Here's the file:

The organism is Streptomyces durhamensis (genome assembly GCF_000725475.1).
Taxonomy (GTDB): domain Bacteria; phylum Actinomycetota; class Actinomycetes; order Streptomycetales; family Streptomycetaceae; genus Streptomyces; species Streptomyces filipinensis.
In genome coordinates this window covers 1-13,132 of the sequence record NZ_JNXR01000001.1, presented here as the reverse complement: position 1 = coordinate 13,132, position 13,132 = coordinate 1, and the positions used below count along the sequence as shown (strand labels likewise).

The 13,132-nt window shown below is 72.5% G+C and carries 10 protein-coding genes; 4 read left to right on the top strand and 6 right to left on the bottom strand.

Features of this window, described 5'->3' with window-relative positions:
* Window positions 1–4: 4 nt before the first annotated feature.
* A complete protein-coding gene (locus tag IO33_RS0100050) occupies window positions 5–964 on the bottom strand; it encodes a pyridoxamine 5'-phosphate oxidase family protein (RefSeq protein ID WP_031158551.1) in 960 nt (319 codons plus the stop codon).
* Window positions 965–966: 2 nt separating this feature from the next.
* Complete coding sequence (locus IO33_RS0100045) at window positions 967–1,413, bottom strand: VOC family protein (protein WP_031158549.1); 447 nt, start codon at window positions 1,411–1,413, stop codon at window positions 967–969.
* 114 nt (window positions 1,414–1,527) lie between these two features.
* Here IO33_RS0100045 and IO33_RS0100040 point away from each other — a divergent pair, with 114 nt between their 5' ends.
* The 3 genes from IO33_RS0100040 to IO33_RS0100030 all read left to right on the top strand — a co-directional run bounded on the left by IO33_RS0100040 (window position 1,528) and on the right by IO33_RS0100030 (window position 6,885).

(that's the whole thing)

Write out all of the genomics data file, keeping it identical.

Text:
The organism is Streptomyces durhamensis (genome assembly GCF_000725475.1).
Taxonomy (GTDB): domain Bacteria; phylum Actinomycetota; class Actinomycetes; order Streptomycetales; family Streptomycetaceae; genus Streptomyces; species Streptomyces filipinensis.
In genome coordinates this window covers 1-13,132 of the sequence record NZ_JNXR01000001.1, presented here as the reverse complement: position 1 = coordinate 13,132, position 13,132 = coordinate 1, and the positions used below count along the sequence as shown (strand labels likewise).

The 13,132-nt window shown below is 72.5% G+C and carries 10 protein-coding genes; 4 read left to right on the top strand and 6 right to left on the bottom strand.

Features of this window, described 5'->3' with window-relative positions:
* Window positions 1–4: 4 nt before the first annotated feature.
* A complete protein-coding gene (locus tag IO33_RS0100050) occupies window positions 5–964 on the bottom strand; it encodes a pyridoxamine 5'-phosphate oxidase family protein (RefSeq protein ID WP_031158551.1) in 960 nt (319 codons plus the stop codon).
* Window positions 965–966: 2 nt separating this feature from the next.
* Complete coding sequence (locus IO33_RS0100045) at window positions 967–1,413, bottom strand: VOC family protein (protein WP_031158549.1); 447 nt, start codon at window positions 1,411–1,413, stop codon at window positions 967–969.
* 114 nt (window positions 1,414–1,527) lie between these two features.
* Here IO33_RS0100045 and IO33_RS0100040 point away from each other — a divergent pair, with 114 nt between their 5' ends.
* The 3 genes from IO33_RS0100040 to IO33_RS0100030 all read left to right on the top strand — a co-directional run bounded on the left by IO33_RS0100040 (window position 1,528) and on the right by IO33_RS0100030 (window position 6,885).